• @glenn jackman can you please explain the code? – waLL e Nov 22 '18 at 16:00
  • @waLLe, start with the awk info page which has a nice description of how awk works. Here, I have 2 "condition {action}" pairs, the 2nd has no condition which means the action is performed for every record. After you finish reading and you still have questions, let me know. – glenn jackman Nov 22 '18 at 18:11
  • @glennjackman almost there.. just didn't get this: file > file.new – waLL e Nov 24 '18 at 3:47
14

POSIX sed (and for example OS X's sed, the sed below) require i to be followed by a backslash and a newline. Also at least OS X's sed does not include a newline after the inserted text:

$ seq 3|gsed '2i1.5'
1
1.5
2
3
$ seq 3|sed '2i1.5'
sed: 1: "2i1.5": command i expects \ followed by text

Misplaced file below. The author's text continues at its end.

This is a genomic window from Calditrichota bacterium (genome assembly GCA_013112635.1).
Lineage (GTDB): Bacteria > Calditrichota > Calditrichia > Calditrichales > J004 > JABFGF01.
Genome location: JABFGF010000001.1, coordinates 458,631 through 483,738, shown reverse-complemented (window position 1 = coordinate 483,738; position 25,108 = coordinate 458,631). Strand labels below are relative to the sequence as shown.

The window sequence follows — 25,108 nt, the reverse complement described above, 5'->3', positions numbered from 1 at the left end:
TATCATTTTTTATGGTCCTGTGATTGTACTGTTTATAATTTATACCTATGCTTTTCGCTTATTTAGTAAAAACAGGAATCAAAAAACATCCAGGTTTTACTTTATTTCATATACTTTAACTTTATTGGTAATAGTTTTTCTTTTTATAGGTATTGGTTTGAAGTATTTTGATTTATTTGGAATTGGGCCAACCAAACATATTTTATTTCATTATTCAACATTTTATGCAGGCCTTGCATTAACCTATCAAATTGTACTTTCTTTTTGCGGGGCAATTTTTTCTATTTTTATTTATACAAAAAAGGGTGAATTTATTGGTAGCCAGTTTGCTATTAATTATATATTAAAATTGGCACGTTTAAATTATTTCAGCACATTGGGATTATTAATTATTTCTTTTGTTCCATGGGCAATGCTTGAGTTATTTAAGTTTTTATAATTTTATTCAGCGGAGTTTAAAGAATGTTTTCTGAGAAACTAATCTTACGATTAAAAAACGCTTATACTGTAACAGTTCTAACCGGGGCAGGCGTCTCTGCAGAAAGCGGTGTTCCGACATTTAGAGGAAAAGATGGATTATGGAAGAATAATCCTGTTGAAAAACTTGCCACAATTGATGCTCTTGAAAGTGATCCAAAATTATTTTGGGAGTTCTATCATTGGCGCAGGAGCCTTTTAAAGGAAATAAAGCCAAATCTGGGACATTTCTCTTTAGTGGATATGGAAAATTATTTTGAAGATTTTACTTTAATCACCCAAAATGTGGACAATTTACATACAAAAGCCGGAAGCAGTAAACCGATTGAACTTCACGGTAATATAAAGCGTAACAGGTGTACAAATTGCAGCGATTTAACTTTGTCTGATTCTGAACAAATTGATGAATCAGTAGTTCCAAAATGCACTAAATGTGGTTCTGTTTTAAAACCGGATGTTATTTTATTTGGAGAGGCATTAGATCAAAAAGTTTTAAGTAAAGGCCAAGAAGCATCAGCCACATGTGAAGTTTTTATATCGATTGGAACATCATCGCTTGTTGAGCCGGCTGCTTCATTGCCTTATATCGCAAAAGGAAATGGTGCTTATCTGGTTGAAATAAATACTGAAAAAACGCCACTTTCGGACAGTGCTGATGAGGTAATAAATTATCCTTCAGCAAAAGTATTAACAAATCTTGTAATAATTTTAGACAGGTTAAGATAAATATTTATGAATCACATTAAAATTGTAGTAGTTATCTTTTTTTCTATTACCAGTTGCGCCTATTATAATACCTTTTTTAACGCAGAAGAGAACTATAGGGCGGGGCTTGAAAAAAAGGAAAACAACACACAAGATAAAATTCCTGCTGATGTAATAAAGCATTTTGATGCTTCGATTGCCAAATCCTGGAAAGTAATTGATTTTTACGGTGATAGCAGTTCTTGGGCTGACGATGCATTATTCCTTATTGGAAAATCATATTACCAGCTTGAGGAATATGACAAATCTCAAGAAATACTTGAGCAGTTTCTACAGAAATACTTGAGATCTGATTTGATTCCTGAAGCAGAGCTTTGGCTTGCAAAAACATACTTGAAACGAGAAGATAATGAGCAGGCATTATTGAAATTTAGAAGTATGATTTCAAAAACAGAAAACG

$ seq 3|sed $'2i\\\n1.5'
1
1.52
3
$ seq 3|sed $'2i\\\n1.5\n'
1
1.5
2
3

To replace a line, you can use the c (change) or s (substitute) commands with a numeric address:

$ seq 3|sed $'2c\\\n1.5\n'
1
1.5
3
$ seq 3|gsed '2c1.5'
1
1.5
3
$ seq 3|sed '2s/.*/1.5/'
1
1.5
3

Alternatives using awk:

$ seq 3|awk 'NR==2{print 1.5}1'
1
1.5
2
3
$ seq 3|awk '{print NR==2?1.5:$0}'
1
1.5
3

awk interprets backslashes in variables passed with -v but not in variables passed using ENVIRON:

$ seq 3|awk -v v='a\ba' '{print NR==2?v:$0}'
1
a
3
$ seq 3|v='a\ba' awk '{print NR==2?ENVIRON["v"]:$0}'
1
a\ba
3

Both ENVIRON and -v are defined by POSIX.

11

OS X / macOS sed

The -i flag works differently on macOS sed than in GNU sed.

Here's the way to use it on macOS / OS X:

sed -i '' '8i\
8 This is Line 8' FILE

See man 1 sed for more info.

5